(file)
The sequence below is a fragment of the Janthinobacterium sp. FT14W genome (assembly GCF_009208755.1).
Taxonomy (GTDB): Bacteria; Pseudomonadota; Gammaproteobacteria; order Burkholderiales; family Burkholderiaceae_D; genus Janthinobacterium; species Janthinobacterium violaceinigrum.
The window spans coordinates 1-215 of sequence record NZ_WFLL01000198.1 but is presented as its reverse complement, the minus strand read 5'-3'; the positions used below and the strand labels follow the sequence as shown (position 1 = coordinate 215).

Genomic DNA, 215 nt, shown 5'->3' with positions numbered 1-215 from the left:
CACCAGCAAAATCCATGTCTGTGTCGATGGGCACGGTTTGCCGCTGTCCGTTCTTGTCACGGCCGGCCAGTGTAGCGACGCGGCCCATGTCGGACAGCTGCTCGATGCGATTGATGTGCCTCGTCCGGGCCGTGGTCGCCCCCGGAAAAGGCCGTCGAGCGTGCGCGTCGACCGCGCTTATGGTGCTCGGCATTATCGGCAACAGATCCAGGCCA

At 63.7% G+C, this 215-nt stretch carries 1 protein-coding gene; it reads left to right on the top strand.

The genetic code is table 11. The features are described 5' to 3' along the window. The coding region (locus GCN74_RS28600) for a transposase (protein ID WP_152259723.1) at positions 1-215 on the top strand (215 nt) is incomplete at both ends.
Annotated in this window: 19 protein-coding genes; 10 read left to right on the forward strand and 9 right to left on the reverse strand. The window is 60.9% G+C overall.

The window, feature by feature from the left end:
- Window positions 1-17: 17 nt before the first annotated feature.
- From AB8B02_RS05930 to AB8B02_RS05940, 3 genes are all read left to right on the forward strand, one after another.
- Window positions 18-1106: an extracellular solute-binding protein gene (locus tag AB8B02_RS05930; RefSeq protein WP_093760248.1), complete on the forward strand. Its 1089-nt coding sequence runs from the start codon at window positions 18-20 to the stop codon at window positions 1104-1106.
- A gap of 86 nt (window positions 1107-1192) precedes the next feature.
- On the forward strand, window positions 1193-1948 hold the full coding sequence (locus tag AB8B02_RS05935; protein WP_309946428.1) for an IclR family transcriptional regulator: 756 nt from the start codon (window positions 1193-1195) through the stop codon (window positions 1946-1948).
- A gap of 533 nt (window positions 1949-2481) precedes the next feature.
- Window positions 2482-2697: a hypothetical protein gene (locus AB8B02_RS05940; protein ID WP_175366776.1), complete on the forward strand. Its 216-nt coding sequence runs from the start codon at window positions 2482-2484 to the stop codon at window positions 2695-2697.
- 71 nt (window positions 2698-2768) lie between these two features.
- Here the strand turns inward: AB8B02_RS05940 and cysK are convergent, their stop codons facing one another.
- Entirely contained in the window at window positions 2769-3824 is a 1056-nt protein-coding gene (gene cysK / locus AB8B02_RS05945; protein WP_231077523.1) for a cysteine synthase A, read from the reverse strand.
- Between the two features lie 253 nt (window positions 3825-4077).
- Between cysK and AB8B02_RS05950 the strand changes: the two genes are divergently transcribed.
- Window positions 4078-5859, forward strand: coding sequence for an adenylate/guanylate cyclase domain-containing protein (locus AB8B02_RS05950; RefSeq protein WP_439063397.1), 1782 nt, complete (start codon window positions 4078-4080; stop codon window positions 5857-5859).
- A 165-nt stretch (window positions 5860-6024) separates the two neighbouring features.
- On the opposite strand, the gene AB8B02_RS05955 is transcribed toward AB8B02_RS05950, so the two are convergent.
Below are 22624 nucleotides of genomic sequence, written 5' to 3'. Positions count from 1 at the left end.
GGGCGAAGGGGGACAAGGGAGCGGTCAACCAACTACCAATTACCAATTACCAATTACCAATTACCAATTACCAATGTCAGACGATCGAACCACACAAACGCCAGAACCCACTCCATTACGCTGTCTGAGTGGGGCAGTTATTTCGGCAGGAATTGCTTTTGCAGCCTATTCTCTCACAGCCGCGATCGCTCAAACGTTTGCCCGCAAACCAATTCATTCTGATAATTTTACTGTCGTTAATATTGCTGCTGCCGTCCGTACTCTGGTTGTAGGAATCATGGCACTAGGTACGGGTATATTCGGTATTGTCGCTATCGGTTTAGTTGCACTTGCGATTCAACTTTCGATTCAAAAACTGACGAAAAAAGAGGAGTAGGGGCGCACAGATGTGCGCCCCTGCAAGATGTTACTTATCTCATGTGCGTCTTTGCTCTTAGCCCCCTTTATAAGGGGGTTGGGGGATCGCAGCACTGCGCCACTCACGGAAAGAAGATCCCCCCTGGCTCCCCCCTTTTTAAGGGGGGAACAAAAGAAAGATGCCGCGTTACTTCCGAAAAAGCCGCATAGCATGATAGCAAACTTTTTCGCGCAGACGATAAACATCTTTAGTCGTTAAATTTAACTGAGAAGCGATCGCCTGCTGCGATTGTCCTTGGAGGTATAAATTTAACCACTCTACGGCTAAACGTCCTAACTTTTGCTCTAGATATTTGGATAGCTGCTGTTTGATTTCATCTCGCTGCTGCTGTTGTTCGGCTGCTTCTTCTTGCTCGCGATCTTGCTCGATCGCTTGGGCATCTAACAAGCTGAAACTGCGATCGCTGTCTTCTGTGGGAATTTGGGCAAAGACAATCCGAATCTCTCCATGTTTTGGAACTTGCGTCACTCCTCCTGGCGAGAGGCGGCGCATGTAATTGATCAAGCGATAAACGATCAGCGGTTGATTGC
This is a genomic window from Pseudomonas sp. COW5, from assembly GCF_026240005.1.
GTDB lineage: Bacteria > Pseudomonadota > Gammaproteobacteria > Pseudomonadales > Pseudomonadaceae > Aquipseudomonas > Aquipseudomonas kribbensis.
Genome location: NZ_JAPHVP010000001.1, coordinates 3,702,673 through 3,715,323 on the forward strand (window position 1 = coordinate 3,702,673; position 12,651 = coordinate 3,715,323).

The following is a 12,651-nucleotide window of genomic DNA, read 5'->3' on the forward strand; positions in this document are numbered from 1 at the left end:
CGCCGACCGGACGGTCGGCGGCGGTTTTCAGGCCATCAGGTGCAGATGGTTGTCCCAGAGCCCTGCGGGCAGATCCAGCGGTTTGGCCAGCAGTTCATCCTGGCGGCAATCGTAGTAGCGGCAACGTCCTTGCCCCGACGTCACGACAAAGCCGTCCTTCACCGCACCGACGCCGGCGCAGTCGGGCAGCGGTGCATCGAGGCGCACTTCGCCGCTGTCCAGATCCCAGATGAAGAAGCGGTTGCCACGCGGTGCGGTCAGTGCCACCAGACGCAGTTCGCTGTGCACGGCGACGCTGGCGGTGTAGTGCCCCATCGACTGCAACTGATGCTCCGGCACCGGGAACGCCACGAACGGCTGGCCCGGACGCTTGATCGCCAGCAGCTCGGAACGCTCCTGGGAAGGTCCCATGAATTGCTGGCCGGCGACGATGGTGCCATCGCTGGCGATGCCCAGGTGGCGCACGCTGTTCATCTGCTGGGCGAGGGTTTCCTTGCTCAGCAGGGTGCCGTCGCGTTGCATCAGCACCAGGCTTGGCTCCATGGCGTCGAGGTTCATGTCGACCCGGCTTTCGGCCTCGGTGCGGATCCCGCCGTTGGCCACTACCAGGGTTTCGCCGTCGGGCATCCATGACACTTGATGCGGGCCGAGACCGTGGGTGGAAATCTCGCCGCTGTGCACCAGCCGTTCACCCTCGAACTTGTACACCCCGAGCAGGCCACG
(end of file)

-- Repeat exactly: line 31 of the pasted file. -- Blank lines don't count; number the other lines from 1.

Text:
CGCCGACCGGACGGTCGGCGGCGGTTTTCAGGCCATCAGGTGCAGATGGTTGTCCCAGAGCCCTGCGGGCAGATCCAGCGGTTTGGCCAGCAGTTCATCCTGGCGGCAATCGTAGTAGCGGCAACGTCCTTGCCCCGACGTCACGACAAAGCCGTCCTTCACCGCACCGACGCCGGCGCAGTCGGGCAGCGGTGCATCGAGGCGCACTTCGCCGCTGTCCAGATCCCAGATGAAGAAGCGGTTGCCACGCGGTGCGGTCAGTGCCACCAGACGCAGTTCGCTGTGCACGGCGACGCTGGCGGTGTAGTGCCCCATCGACTGCAACTGATGCTCCGGCACCGGGAACGCCACGAACGGCTGGCCCGGACGCTTGATCGCCAGCAGCTCGGAACGCTCCTGGGAAGGTCCCATGAATTGCTGGCCGGCGACGATGGTGCCATCGCTGGCGATGCCCAGGTGGCGCACGCTGTTCATCTGCTGGGCGAGGGTTTCCTTGCTCAGCAGGGTGCCGTCGCGTTGCATCAGCACCAGGCTTGGCTCCATGGCGTCGAGGTTCATGTCGACCCGGCTTTCGGCCTCGGTGCGGATCCCGCCGTTGGCCACTACCAGGGTTTCGCCGTCGGGCATCCATGACACTTGATGCGGGCCGAGACCGTGGGTGGAAATCTCGCCGCTGTGCACCAGCCGTTCACCCTCGAACTTGTACACCCCGAGCAGGCCACG